When it comes to the research essay, I’ve always been of two minds. On the one hand, the research essay presents an amazing opportunity, an opportunity to chose any topic in this world — primates, for instance — and make myself an instant expert on it. I have an insatiable desire to know everything about everything, and this, of course, is why the research essay has always appealed to me.
So I soak up research like a sponge, and like a sponge that has become too full of water, the information starts to seep out of me. It comes out in drips and drabs. Trivial facts about primates flow into conversations with my friends and family. “Did you know that bonobo societies are run by women, and they are the only non-violent primates?” “Gibbons bond with their mates by singing together every morning.” My friends and family start out fascinated by the information, but eventually their fascination disintegrates into mere tolerance. I like to think this is their subtle way of telling me that it’s time to put it all on paper. When I sit down to write the essay and have done the research this thoroughly, it is always the easiest essay that I have ever written. The well-researched essay basically writes itself.
But then there is the darker side of the research essay when the research takes over. It takes over my subconscious, and it takes over my essay. It haunts my dreams at night, and transforms what I set out to write — a comic piece comparing primate and human bonding — into something completely outside of my intentions — a tragic condemnation on primate research. I read my finished essay not sure whether to be proud of the piece I’ve create or to throw it away and start over. Is it better for me as a research writer to follow the research where it leads or to seek out the research that will allow me to write the essay that I set out to write in the first place? Which is the more honest way to write?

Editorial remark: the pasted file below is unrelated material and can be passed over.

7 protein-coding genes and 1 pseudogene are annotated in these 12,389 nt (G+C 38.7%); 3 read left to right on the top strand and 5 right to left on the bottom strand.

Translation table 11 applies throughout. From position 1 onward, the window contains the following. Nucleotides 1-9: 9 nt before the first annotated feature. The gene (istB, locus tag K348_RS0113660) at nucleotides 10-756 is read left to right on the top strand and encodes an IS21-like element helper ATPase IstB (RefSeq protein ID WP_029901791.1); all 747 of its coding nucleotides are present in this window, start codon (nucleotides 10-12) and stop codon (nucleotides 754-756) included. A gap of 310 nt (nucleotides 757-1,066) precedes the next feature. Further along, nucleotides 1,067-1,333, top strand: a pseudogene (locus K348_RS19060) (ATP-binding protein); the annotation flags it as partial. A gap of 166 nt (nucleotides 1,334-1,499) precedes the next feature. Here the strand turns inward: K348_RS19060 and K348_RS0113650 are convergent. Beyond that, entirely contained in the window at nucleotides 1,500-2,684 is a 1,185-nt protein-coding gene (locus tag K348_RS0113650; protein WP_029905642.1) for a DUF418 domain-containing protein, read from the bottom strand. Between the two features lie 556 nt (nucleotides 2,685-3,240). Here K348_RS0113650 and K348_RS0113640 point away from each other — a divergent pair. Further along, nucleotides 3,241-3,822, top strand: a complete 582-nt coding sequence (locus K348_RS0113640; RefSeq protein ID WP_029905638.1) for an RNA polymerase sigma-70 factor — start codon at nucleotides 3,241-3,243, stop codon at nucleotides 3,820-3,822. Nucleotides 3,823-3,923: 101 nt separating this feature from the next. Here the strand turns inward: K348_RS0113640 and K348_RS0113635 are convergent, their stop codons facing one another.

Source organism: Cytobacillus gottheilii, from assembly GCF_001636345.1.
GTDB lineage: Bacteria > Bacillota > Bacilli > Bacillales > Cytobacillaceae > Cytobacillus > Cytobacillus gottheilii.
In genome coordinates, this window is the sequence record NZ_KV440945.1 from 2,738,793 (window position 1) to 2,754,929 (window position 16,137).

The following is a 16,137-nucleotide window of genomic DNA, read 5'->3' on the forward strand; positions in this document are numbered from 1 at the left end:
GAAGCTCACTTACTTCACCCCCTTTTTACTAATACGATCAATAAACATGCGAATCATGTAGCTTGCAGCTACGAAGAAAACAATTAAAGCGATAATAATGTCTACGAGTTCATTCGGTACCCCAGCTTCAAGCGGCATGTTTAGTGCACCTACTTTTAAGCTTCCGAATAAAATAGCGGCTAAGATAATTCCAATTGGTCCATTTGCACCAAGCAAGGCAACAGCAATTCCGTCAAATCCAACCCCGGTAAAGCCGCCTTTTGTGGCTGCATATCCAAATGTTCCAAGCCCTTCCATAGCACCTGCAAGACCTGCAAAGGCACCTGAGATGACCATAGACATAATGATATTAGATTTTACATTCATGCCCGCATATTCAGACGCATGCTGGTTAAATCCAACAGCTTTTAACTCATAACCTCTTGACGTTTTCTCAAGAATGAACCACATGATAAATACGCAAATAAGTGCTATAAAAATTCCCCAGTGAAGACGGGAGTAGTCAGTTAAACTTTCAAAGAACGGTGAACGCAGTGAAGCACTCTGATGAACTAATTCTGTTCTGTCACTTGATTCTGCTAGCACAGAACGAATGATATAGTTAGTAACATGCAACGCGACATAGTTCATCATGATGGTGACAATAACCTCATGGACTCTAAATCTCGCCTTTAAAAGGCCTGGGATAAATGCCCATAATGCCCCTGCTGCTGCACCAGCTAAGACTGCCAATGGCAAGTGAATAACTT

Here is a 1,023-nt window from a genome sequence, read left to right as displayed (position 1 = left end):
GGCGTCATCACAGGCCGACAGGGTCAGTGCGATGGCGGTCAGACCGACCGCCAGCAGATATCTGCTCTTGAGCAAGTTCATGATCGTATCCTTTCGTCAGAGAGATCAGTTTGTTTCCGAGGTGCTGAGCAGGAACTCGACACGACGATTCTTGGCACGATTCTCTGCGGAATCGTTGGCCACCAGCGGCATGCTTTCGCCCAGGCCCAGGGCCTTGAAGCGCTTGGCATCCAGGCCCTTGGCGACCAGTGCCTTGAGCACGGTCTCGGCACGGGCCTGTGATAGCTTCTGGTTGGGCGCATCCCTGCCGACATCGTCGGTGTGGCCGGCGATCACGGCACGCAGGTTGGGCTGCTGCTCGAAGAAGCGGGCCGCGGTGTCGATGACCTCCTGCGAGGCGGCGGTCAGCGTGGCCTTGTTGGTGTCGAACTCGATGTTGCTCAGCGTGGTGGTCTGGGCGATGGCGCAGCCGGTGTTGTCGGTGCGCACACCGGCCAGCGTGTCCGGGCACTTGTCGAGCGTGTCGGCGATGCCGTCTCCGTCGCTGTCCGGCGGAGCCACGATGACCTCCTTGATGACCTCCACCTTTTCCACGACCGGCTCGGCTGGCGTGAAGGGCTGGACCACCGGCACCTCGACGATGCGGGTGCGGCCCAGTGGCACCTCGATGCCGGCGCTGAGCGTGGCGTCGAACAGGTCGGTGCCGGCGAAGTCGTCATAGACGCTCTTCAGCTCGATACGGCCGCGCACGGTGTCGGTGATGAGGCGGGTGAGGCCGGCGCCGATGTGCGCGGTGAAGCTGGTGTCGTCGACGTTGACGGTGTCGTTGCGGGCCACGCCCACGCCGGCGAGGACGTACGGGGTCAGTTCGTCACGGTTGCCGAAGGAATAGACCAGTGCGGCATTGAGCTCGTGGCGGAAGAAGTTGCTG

It is the same dilemma that Eula Biss faced when writing her acclaimed essay “Time and Distance Overcome.” What she set out to write was an essay on the telephone pole, and what it became was an essay on lynchings. Had her research on the telephone pole not led her to hundreds of articles on lynchings, she would have written an entirely different essay, likely beautiful, but likely less powerful and less renowned.
She chose to follow the research, and it is the path I, too, most frequently choose. I have told myself that it is the most honest way to write. But I cannot help but feel that, in a world full of tragedy, following the research will lead me down many dark roads, and sometimes it may be better to rage against the darkness and seek the light. Within every subject, lightness and comedy can be found, and I cannot view these things as being any less honest a part of the human experience than darkness and tragedy.
Shari Lefler is an MFA student, specializing in Creative Non-Fiction at Florida Atlantic University. She was born and raised in Boca Raton, FL, a place she sometimes tries to leave but always returns to on account of other places being cold. She spends her spare time trying to cuddle with her dog that spends its spare time trying to escape her grasp.